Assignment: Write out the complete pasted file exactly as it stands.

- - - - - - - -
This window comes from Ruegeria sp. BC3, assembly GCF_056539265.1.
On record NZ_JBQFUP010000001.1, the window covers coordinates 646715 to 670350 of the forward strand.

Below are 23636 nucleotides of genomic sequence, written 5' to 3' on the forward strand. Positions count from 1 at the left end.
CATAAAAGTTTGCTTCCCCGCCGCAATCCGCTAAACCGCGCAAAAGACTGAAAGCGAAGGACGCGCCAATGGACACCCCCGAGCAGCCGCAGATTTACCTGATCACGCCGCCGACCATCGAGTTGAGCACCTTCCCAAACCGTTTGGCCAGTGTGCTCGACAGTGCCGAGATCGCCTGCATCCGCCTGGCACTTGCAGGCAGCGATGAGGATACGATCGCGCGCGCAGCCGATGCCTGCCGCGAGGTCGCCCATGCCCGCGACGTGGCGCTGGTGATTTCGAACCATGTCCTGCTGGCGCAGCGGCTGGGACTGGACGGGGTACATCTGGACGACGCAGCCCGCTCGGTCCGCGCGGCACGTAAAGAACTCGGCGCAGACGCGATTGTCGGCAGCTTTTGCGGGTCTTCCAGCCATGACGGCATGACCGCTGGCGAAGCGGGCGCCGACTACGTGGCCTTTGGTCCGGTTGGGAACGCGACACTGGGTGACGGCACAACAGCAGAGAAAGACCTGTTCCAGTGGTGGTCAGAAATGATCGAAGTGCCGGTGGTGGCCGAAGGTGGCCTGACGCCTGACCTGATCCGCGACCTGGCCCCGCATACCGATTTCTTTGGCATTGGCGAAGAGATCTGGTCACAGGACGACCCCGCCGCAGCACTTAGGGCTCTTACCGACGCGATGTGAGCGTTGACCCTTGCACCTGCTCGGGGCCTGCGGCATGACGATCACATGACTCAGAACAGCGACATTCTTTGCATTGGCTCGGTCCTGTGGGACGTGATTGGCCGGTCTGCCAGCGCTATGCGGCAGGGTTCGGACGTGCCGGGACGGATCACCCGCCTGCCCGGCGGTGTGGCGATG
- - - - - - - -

This window comes from Ruegeria sp. BC3, assembly GCF_056539265.1.
On record NZ_JBQFUP010000001.1, the window covers coordinates 646715 to 670350 of the forward strand.

Below are 23636 nucleotides of genomic sequence, written 5' to 3' on the forward strand. Positions count from 1 at the left end.
CATAAAAGTTTGCTTCCCCGCCGCAATCCGCTAAACCGCGCAAAAGACTGAAAGCGAAGGACGCGCCAATGGACACCCCCGAGCAGCCGCAGATTTACCTGATCACGCCGCCGACCATCGAGTTGAGCACCTTCCCAAACCGTTTGGCCAGTGTGCTCGACAGTGCCGAGATCGCCTGCATCCGCCTGGCACTTGCAGGCAGCGATGAGGATACGATCGCGCGCGCAGCCGATGCCTGCCGCGAGGTCGCCCATGCCCGCGACGTGGCGCTGGTGATTTCGAACCATGTCCTGCTGGCGCAGCGGCTGGGACTGGACGGGGTACATCTGGACGACGCAGCCCGCTCGGTCCGCGCGGCACGTAAAGAACTCGGCGCAGACGCGATTGTCGGCAGCTTTTGCGGGTCTTCCAGCCATGACGGCATGACCGCTGGCGAAGCGGGCGCCGACTACGTGGCCTTTGGTCCGGTTGGGAACGCGACACTGGGTGACGGCACAACAGCAGAGAAAGACCTGTTCCAGTGGTGGTCAGAAATGATCGAAGTGCCGGTGGTGGCCGAAGGTGGCCTGACGCCTGACCTGATCCGCGACCTGGCCCCGCATACCGATTTCTTTGGCATTGGCGAAGAGATCTGGTCACAGGACGACCCCGCCGCAGCACTTAGGGCTCTTACCGACGCGATGTGAGCGTTGACCCTTGCACCTGCTCGGGGCCTGCGGCATGACGATCACATGACTCAGAACAGCGACATTCTTTGCATTGGCTCGGTCCTGTGGGACGTGATTGGCCGGTCTGCCAGCGCTATGCGGCAGGGTTCGGACGTGCCGGGACGGATCACCCGCCTGCCCGGCGGTGTGGCGATG